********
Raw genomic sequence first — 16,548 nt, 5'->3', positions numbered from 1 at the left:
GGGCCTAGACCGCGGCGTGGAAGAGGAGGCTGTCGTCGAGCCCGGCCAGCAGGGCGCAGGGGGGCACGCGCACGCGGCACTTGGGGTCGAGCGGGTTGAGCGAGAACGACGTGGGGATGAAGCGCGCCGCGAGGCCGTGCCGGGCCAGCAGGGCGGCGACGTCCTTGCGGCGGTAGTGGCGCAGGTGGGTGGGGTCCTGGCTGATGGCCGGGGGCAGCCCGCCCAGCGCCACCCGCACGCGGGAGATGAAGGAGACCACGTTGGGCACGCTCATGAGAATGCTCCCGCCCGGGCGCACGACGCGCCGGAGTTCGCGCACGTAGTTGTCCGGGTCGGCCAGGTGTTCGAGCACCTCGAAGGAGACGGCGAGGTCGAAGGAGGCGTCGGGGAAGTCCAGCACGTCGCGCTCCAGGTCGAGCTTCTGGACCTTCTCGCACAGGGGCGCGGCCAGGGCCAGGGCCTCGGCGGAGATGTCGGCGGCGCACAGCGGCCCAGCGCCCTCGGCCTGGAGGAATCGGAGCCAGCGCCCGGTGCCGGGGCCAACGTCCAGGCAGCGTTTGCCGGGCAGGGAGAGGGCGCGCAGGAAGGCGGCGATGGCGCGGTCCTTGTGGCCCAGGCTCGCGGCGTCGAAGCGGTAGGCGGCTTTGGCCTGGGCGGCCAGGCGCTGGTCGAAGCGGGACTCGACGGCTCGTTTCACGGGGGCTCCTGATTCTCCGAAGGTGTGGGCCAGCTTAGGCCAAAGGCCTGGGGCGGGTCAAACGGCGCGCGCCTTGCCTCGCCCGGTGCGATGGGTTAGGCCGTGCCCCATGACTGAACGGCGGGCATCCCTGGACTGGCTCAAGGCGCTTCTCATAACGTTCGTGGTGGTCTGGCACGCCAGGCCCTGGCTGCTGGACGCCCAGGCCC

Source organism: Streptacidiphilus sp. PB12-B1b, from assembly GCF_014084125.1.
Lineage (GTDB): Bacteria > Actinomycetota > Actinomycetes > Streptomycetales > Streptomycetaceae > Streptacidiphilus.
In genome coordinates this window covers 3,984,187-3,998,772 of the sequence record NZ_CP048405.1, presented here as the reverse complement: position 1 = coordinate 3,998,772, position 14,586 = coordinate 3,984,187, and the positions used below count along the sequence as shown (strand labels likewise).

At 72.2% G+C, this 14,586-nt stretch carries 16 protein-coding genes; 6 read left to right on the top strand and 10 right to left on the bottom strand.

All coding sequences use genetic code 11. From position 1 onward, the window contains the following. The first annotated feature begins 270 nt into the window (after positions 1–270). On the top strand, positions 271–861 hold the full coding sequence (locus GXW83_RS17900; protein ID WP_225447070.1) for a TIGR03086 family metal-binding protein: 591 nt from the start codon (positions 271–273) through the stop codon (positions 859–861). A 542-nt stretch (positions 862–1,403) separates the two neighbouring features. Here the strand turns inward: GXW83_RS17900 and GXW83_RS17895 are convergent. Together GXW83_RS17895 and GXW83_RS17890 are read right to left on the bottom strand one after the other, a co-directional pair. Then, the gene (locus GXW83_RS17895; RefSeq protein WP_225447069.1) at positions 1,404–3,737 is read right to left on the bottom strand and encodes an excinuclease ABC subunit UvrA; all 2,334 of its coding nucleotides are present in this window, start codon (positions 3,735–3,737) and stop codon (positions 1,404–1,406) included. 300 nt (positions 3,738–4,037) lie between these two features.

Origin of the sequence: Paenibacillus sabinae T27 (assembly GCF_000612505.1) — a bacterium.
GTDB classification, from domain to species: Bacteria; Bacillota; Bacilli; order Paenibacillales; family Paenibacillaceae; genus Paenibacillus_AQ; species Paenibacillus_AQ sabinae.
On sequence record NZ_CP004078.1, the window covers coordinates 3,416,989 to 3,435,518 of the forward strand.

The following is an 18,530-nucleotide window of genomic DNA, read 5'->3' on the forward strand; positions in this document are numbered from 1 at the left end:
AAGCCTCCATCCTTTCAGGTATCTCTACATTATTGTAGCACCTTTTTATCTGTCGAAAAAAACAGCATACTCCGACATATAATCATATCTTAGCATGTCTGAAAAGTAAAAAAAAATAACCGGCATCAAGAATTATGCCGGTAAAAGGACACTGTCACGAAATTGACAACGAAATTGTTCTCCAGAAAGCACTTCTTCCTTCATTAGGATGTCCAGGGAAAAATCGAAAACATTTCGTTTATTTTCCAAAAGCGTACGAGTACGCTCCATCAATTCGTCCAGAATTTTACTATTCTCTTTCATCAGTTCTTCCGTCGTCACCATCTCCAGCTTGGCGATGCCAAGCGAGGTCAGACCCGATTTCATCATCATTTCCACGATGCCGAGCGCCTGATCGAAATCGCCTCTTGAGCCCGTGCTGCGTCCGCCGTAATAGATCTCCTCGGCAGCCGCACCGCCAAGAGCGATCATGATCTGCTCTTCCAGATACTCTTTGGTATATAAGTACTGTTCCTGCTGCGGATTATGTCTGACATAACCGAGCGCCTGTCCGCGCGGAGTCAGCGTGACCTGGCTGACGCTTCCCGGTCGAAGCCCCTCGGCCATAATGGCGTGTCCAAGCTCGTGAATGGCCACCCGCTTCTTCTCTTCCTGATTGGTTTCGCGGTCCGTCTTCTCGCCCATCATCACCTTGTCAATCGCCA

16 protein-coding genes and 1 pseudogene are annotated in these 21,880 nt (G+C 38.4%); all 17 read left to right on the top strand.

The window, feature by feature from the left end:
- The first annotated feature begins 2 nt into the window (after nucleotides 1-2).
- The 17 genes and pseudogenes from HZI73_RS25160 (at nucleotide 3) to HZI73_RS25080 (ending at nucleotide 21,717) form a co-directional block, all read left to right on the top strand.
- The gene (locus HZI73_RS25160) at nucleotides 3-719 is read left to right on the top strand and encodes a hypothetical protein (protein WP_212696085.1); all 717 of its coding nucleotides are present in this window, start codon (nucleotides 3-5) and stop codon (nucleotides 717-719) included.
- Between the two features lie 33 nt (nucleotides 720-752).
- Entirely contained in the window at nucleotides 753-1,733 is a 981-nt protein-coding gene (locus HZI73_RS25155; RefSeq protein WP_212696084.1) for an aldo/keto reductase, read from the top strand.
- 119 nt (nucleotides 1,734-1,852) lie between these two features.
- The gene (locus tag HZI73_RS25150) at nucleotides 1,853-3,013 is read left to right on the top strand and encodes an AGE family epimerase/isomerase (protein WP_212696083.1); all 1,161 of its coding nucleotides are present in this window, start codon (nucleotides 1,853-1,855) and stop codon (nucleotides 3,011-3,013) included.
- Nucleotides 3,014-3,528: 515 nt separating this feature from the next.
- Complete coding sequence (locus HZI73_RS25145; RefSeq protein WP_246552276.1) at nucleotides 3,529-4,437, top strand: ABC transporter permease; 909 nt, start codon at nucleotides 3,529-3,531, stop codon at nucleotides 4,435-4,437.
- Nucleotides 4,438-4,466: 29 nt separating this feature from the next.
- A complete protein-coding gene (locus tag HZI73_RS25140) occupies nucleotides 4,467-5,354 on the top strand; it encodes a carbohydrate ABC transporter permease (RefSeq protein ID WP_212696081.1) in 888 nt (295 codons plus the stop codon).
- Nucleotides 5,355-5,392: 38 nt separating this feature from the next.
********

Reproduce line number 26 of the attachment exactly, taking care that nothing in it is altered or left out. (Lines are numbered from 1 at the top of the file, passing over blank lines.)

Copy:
- Nucleotides 5,355-5,392: 38 nt separating this feature from the next.